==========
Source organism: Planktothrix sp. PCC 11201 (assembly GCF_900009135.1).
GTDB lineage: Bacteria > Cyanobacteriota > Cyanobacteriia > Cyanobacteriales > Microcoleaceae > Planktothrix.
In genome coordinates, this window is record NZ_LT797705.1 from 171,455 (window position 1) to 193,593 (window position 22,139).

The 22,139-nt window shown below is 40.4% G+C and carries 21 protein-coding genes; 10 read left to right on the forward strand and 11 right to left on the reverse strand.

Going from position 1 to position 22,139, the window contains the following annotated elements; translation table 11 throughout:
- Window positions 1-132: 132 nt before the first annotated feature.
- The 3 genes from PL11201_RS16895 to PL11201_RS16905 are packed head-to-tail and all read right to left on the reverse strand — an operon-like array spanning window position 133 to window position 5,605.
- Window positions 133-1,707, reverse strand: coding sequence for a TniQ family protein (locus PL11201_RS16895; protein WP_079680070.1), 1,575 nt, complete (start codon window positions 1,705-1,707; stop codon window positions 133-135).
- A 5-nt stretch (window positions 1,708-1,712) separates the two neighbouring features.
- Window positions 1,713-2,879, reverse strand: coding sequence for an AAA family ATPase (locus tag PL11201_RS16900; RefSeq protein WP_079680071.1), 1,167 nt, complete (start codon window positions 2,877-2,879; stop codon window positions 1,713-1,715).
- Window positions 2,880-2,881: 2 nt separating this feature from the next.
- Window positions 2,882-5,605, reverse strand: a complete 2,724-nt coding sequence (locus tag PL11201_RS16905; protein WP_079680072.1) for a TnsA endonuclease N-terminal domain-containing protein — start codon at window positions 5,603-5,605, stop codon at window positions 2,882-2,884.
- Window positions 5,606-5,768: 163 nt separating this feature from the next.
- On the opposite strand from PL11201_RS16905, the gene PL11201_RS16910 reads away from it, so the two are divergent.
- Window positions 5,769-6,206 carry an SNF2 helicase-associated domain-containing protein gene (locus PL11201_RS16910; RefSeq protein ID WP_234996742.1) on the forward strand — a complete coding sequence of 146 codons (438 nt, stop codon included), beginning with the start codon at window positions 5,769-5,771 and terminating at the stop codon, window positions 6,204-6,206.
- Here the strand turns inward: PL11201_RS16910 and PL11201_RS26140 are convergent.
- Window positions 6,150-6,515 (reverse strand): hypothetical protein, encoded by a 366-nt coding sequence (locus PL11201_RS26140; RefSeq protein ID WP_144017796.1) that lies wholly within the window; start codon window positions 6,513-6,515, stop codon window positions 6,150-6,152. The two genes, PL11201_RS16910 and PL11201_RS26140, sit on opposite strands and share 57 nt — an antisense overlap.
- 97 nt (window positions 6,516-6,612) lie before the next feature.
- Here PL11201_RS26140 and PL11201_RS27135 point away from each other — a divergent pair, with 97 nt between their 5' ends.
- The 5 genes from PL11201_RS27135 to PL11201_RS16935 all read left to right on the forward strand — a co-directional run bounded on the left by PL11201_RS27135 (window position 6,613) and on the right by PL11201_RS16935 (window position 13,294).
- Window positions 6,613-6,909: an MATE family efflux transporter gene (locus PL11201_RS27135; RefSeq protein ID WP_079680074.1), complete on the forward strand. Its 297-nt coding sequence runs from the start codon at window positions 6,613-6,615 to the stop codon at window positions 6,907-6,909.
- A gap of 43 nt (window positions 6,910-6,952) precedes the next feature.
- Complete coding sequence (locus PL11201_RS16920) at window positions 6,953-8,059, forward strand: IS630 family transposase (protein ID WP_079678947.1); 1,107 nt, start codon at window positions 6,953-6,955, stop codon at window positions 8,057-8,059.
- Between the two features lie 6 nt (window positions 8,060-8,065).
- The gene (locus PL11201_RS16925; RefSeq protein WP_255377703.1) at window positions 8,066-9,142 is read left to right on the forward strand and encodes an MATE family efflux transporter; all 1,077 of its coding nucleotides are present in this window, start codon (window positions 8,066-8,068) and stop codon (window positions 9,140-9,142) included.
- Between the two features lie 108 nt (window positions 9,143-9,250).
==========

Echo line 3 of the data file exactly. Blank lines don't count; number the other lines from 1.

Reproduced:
In genome coordinates, this window is record NZ_LT797705.1 from 171,455 (window position 1) to 193,593 (window position 22,139).